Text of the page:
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Skate with Neapolitan flavorings, and a side of cheesy broccoli.

Recipes:
Sautéed Skate with Puttanesca Sauce
Broccoli with Spring Garlic, Vermouth, and Pecorino

Many people get nervous at the thought of cooking skate, a devilish ray from a voyage to the deep. There is really no need to worry. Skate is one of the easier seafoods to prepare. It stays moist even if slightly overdone, a rare quality for any seafood. It’s forgiving. It tastes like lobster. It’s absolutely delicious. Many of my friends will order it on a menu but not have the courage to bring it into their home. Bring it in. I’ll show you what to do.

Skate has no bony, fish-like skeleton, but instead is held together by cartilage, much like what keeps the tip of our nose jutting out from our face. You can cook it with the cartilage intact, but it’s easier to consume when filleted. Since the fillet is a little tricky to work off the cartilage in one piece, have your fish seller do it. Most places sell it already cleaned anyway.

My favorite way to cook skate is a quick pan sauté in a slick of olive oil, much the way I treat any number of fairly firm, white fish fillets, such as catfish or sole. I do a light dusting of flour, salt, and pepper, get the skillet really hot, and brown the skate well on both sides for a crisp crust and delicate insides. When cooked, a skate wing separates naturally into juicy, very tender cords that resemble crab meat (and that do, I swear, taste like lobster).

Skate is rich. It needs acidity. A standard French bistro treatment is a pan sauté with a finish of capers, lemon, and brown butter. They got that one right. Puttanesca, as all you Italian food lovers out there know, is a pasta preparation from Naples. The components, all strong flavors, usually capers, olives, anchovies, tomato, garlic, and herbs, go great with rich seafood, so I’ve decided on a Puttanesca-like sauce to top my skate. (more…)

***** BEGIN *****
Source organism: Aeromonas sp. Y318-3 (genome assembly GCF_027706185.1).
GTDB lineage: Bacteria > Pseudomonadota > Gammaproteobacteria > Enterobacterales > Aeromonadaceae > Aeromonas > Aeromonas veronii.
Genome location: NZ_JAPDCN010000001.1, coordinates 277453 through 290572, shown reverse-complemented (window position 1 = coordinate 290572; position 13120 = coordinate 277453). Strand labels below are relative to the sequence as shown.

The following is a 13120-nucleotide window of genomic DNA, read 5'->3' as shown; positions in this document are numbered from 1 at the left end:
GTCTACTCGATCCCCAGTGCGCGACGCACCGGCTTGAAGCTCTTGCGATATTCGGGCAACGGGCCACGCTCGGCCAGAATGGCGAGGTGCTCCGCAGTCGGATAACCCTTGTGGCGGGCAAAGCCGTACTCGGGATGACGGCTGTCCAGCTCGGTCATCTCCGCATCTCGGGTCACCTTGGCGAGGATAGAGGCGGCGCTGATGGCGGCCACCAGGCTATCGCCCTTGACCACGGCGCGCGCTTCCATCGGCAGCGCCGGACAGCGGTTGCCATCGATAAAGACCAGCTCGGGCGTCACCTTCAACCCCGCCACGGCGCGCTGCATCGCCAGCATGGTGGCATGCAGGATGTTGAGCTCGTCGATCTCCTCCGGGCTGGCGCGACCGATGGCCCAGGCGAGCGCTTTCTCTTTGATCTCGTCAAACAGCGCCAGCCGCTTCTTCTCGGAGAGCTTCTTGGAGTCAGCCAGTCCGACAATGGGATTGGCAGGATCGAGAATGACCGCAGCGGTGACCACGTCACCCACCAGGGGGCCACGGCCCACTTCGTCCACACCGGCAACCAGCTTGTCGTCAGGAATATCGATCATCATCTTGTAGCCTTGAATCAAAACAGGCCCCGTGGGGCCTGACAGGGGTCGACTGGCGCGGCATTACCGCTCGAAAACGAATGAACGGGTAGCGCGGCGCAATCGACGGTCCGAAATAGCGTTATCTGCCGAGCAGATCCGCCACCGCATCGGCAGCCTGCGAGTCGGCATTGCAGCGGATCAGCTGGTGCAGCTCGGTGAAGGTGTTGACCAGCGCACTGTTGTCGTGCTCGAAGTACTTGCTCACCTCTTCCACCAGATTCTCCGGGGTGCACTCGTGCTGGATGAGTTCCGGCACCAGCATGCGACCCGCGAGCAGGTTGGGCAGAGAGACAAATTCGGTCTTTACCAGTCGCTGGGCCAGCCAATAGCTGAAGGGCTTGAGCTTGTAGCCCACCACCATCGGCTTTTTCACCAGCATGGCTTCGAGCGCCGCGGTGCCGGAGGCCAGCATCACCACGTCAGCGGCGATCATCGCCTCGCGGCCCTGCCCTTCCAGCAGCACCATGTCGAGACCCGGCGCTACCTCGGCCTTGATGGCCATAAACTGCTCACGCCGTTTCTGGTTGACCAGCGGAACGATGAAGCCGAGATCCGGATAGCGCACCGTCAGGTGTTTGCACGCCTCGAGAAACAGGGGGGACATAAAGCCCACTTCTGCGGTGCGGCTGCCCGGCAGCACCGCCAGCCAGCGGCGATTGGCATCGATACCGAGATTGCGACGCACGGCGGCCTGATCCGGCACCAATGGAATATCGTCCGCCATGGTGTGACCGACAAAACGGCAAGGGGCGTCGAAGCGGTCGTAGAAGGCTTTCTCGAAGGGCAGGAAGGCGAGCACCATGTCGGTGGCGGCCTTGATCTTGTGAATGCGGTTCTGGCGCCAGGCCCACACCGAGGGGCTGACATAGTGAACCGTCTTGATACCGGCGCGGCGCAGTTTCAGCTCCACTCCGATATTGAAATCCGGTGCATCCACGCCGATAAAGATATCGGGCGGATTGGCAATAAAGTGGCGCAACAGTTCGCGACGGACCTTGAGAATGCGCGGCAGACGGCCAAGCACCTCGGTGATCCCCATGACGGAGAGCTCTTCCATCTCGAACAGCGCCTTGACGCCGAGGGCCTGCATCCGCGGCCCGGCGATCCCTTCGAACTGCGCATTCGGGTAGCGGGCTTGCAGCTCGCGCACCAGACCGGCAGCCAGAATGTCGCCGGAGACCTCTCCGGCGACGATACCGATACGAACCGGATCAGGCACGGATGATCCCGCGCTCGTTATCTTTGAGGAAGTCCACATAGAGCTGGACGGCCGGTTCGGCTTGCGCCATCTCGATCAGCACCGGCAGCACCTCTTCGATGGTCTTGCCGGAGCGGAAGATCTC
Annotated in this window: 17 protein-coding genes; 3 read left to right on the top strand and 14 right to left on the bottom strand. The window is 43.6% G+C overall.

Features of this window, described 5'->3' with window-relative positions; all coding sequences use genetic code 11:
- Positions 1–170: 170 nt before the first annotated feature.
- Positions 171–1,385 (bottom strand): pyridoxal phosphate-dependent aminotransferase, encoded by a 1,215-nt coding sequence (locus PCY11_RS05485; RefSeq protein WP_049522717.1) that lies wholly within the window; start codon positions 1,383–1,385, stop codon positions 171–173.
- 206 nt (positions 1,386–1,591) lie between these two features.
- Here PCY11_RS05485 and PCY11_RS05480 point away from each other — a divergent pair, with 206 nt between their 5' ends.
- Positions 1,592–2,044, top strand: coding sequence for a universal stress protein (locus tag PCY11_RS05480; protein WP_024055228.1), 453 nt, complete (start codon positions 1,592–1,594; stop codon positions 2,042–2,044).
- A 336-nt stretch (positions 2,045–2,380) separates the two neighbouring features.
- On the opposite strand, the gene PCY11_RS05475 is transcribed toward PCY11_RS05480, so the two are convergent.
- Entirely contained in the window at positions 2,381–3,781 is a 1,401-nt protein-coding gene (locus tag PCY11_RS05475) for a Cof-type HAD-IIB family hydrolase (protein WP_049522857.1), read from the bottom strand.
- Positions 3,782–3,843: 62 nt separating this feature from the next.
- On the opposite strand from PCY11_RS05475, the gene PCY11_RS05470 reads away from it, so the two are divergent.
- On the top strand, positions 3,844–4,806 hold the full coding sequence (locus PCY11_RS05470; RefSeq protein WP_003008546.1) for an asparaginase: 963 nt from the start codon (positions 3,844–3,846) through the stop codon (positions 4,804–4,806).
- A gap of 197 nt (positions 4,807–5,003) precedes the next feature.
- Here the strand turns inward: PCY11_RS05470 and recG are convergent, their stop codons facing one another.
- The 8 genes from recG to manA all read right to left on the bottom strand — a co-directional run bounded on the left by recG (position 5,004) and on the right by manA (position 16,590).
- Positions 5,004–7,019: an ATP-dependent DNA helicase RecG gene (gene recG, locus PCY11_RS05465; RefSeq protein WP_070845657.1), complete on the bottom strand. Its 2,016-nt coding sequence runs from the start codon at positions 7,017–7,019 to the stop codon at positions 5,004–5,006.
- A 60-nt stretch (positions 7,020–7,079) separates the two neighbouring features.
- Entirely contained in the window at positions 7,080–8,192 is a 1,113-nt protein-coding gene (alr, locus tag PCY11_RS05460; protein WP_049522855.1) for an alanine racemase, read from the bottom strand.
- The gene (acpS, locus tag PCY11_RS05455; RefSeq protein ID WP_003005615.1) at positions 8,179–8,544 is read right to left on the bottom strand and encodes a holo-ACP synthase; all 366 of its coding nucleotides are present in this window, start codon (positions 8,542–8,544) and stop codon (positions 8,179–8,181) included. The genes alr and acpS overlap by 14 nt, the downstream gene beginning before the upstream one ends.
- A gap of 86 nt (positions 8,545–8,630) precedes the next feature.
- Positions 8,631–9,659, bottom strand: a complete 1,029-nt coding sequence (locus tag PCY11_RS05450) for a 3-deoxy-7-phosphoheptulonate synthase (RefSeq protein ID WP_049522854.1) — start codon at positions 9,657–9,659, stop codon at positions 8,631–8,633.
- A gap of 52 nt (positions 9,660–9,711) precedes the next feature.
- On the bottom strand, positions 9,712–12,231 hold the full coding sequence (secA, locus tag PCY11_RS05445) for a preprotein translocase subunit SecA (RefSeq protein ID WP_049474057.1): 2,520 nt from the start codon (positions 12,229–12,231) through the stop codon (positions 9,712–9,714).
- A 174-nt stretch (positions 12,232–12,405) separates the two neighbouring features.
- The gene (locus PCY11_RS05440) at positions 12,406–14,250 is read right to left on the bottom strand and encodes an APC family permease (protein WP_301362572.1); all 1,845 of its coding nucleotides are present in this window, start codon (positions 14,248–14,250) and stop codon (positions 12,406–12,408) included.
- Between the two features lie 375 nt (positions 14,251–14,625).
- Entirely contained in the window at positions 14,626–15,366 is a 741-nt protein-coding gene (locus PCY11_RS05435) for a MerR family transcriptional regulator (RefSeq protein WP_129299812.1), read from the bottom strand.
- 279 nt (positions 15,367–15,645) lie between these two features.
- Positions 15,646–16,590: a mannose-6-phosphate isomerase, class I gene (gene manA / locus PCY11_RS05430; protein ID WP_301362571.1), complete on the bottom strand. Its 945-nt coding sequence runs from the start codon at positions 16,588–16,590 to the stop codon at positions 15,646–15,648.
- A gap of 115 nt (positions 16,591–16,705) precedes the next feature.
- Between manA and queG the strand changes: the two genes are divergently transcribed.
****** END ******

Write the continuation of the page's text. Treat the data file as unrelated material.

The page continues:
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Zeppoli.
Zeppole with vino cotto.

Recipe:

Zeppole with vino cotto.

Hi Erica,

I first discovered your website while searching for pizza de scarola. Now I am intrigued by your “Lost Recipes Found” section. A few years back I wrote a cookbook with all my Nana’s recipes. It’s called Who Has Nana’s Recipe? My website is whohasnanasrecipe.com.

Unfortunately, one recipe lost with Nana’s passing was of a dessert. It was shaped like a doughnut hole and fried; then she soaked it in a raisin syrup called vino cotto. We have the syrup recipe; we are just not sure how she made the doughnut hole that eventually got soaked in it. I am assuming it was made with yeast, as I recall its having a spongy consistency when we ate it as children.

I wonder if it is similar to a zeppole recipe. My mom doesn’t think so.

Nana came from the Puglia region. Her town was Toritto, just southwest of Bari.

Any help you can provide would be very much appreciated.

Thank you,

Regina (more…)

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